Effective with Traditional Chinese Medicine
The National Stroke Association reports that there are nearly 4 million people in the United States who have survived a stroke and are living with the after-effects. These numbers do not reflect the scope of the problem and do not count the millions of husbands, wives and children who live with and care for stroke survivors and who are, because of their own altered lifestyle, greatly affected by stroke.
A stroke, or cerebral vascular accident (CVA), occurs when a blood clot blocks a blood vessel or artery, or when a blood vessel breaks, interrupting blood flow to an area of the brain. When a patient survives a stroke, all but a small percentage of them suffer from limitations in functional activities and subsequently do not become self-sufficient. In the United States, post-stroke patients normally receive physical therapy, occupational therapy and/or speech therapy for their rehabilitation.
Based on the Traditional Chinese Medicine (TCM) theory, stroke is caused by an imbalance of Yin and Yang of the inner organs and an imbalance of qi (vital energy) and blood. Synopsis of the Golden Chamber, a classic Chinese Medicine journal written by Zhang Zhongjing, a famous TCM doctor in the Eastern Han Dynasty (300 A.D.), first described the symptoms and treatment method for post-stroke syndrome. During the past 2,500 years, many studies on post-stroke have been conducted to continuously improve rehabilitation.
The most useful of these studies show that TCM therapy, such as acupuncture and moxibustion, herbs, Tuina Anmo (Chinese Massage) and Qigong (energy healing), increased recovery success.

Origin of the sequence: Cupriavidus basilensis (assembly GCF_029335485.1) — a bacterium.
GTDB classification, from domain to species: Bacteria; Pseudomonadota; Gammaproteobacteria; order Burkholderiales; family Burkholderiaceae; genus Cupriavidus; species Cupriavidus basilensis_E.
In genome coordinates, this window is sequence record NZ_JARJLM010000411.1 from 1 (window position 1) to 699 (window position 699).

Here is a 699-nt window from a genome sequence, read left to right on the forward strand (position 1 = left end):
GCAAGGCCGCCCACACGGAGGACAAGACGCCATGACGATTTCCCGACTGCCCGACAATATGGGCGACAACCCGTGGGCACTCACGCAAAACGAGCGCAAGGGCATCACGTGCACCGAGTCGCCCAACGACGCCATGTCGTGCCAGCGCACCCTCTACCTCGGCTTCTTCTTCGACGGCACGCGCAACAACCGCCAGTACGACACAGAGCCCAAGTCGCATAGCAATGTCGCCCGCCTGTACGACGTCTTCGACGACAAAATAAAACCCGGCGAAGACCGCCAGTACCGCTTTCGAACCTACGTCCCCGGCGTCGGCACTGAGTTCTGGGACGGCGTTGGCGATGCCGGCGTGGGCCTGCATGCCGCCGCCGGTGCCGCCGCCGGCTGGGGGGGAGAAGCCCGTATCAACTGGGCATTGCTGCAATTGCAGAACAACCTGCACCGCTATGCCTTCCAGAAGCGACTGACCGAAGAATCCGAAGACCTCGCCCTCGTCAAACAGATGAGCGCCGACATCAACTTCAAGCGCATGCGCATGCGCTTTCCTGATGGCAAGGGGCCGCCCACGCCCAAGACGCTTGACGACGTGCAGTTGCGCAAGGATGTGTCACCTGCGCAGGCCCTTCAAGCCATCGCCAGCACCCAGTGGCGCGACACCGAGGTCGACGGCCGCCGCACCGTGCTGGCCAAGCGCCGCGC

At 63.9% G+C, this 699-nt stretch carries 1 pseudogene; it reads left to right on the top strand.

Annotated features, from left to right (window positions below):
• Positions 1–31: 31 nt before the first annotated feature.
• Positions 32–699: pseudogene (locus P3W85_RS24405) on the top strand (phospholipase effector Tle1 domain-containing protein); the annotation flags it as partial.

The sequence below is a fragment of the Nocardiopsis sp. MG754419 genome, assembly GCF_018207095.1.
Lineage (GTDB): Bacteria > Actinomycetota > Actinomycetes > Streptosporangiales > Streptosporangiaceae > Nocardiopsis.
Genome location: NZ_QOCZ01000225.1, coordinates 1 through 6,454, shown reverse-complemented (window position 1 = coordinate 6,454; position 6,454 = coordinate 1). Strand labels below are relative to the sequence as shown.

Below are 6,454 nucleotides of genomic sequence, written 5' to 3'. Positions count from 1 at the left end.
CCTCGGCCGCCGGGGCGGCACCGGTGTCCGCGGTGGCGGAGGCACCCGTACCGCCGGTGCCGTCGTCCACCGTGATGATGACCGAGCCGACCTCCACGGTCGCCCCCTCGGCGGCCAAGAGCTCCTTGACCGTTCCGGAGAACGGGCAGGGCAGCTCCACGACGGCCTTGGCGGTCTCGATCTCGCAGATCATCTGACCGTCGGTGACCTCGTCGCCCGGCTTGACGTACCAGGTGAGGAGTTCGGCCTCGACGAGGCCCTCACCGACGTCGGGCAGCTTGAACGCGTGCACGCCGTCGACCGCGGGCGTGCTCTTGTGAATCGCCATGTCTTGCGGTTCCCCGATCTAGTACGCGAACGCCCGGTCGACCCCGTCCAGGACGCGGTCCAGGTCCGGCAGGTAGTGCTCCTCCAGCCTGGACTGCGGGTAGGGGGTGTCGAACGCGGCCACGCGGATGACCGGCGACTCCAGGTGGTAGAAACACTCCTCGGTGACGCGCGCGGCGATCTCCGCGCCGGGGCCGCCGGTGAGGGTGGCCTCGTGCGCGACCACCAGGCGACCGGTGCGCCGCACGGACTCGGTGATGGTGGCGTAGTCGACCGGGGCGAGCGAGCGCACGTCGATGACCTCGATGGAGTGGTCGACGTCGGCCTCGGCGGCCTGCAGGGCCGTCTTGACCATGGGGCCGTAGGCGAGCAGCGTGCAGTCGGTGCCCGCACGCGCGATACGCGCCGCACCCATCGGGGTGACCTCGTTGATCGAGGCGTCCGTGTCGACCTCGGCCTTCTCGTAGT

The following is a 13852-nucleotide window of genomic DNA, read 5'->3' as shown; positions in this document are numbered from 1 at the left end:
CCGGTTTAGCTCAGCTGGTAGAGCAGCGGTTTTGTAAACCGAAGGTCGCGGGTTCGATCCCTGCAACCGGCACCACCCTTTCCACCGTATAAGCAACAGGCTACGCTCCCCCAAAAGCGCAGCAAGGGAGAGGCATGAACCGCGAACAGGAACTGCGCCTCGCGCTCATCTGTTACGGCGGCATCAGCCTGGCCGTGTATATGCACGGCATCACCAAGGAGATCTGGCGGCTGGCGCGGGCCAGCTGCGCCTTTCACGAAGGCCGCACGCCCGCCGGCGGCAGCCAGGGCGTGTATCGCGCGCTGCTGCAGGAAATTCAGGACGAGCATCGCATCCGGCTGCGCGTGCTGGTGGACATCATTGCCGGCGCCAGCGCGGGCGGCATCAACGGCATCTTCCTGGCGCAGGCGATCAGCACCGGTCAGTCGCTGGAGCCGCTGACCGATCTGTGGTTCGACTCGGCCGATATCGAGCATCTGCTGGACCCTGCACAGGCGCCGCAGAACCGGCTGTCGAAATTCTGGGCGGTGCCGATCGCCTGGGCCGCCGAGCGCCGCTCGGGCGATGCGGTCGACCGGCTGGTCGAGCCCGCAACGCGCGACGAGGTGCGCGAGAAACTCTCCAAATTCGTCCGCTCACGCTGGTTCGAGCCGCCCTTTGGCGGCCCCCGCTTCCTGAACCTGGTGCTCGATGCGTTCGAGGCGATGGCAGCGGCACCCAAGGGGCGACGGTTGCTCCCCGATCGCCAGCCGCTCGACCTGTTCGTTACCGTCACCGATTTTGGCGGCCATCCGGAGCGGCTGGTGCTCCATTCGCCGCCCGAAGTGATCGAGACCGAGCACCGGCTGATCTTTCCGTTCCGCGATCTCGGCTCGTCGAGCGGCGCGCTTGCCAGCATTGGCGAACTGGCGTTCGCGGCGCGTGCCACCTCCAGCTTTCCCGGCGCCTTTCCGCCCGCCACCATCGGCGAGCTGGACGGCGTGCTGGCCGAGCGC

Let me describe these therapies and present some of the study results:
Acupuncture and Moxibustion Therapy: In acupuncture, the TCM physician or acupuncturist inserts one or more fine needles into the patient’s body to adjust the energy flow. Thus, the treatment plan is accomplished according to the patient’s syndrome. Acupuncture points are like traffic lights on the city street. The TCM physician or acupuncturist utilizes the needles just like traffic lights to control traffic flow. Moxibustion prevents and treats disease by applying heat to points or certain locations on the body. For centuries, moxibustion and acupuncture have been combined in clinic practice, thus they are usually termed together in Chinese Medicine.
A study conducted by Chen YM,. Et al, shows that for 108 cases of hemiplegia caused by stroke, early treatment (first three weeks) with acupuncture produces better results, 90.9 percent, than the treatment initiated three weeks after stroke, 71.4 percent.
Herbal Therapy: In ancient China, TCM medical experts tasted and tried all the herbs on themselves before prescribing them to their patients. Raw herbs are usually in the form of bark, leaves, seeds or roots. Today hundreds of different herb formulas are used to treat different diseases. Several commonly used herbal formulas are manufactured based on Chinese Herb Medicine Classics, formulas which have been used for hundreds of years in China.